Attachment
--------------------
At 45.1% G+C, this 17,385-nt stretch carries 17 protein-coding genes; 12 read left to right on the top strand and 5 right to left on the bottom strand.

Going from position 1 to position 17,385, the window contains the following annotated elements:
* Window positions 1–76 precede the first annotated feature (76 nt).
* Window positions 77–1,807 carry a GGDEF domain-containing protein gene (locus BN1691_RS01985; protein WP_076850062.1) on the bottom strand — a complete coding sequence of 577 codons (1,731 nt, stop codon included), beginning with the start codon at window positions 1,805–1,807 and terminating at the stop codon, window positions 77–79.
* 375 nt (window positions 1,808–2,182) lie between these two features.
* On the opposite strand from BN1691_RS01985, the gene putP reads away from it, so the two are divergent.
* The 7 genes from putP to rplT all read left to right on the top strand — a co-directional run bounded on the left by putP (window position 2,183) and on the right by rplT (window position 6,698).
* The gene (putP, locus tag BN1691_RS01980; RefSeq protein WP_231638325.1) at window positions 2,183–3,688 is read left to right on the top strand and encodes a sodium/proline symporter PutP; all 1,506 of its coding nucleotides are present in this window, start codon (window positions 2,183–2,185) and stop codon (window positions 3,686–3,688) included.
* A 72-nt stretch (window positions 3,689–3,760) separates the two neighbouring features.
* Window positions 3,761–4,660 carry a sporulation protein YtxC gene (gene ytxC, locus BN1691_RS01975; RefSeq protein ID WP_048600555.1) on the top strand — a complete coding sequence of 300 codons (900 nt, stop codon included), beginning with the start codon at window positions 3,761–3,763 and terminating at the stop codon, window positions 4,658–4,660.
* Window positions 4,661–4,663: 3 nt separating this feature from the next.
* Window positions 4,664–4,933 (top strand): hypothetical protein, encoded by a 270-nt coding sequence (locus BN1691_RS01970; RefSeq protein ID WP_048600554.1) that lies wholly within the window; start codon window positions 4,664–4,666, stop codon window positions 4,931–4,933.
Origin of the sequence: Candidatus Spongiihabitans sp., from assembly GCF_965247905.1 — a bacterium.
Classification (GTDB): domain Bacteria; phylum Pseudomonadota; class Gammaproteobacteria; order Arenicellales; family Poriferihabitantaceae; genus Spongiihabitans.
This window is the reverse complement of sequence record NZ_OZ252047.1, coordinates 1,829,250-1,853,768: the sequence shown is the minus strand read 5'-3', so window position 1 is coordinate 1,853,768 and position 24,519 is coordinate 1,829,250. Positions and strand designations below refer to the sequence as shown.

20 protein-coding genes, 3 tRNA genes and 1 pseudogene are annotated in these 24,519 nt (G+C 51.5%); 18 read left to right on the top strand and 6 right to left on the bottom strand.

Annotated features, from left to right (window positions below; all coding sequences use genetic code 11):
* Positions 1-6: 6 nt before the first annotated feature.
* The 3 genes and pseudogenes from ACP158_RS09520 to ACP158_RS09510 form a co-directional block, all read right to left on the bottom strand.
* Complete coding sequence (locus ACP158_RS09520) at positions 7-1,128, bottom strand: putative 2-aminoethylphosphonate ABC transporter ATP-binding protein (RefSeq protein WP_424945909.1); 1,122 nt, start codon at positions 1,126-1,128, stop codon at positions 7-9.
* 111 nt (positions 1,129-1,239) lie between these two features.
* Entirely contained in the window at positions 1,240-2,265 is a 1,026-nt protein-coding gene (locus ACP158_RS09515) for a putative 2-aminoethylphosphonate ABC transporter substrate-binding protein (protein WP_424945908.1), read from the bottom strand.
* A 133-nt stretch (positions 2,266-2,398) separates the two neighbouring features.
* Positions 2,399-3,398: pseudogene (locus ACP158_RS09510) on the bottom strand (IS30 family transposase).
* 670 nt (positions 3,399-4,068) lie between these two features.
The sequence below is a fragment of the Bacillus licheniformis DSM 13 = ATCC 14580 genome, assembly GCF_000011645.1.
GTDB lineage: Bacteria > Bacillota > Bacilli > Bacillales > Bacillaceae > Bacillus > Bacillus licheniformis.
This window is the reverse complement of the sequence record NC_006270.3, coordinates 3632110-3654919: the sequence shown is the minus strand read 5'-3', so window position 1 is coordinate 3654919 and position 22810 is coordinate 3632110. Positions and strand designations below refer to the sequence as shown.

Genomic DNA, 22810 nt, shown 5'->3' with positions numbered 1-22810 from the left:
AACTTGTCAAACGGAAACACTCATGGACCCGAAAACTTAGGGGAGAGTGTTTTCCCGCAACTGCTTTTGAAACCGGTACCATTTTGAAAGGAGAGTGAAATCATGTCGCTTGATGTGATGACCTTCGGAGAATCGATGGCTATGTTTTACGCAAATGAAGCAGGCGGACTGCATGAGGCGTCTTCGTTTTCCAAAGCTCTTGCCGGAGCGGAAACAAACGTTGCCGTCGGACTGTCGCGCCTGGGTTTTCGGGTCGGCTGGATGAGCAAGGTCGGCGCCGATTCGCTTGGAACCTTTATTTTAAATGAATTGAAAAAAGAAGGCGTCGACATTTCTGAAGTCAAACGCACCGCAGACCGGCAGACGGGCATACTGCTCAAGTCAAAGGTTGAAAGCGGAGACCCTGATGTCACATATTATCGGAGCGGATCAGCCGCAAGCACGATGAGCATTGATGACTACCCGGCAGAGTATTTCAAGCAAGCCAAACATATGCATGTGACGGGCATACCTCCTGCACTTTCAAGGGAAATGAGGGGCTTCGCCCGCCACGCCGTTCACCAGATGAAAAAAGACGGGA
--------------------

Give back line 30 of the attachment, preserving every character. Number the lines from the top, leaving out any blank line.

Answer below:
AACTTGTCAAACGGAAACACTCATGGACCCGAAAACTTAGGGGAGAGTGTTTTCCCGCAACTGCTTTTGAAACCGGTACCATTTTGAAAGGAGAGTGAAATCATGTCGCTTGATGTGATGACCTTCGGAGAATCGATGGCTATGTTTTACGCAAATGAAGCAGGCGGACTGCATGAGGCGTCTTCGTTTTCCAAAGCTCTTGCCGGAGCGGAAACAAACGTTGCCGTCGGACTGTCGCGCCTGGGTTTTCGGGTCGGCTGGATGAGCAAGGTCGGCGCCGATTCGCTTGGAACCTTTATTTTAAATGAATTGAAAAAAGAAGGCGTCGACATTTCTGAAGTCAAACGCACCGCAGACCGGCAGACGGGCATACTGCTCAAGTCAAAGGTTGAAAGCGGAGACCCTGATGTCACATATTATCGGAGCGGATCAGCCGCAAGCACGATGAGCATTGATGACTACCCGGCAGAGTATTTCAAGCAAGCCAAACATATGCATGTGACGGGCATACCTCCTGCACTTTCAAGGGAAATGAGGGGCTTCGCCCGCCACGCCGTTCACCAGATGAAAAAAGACGGGA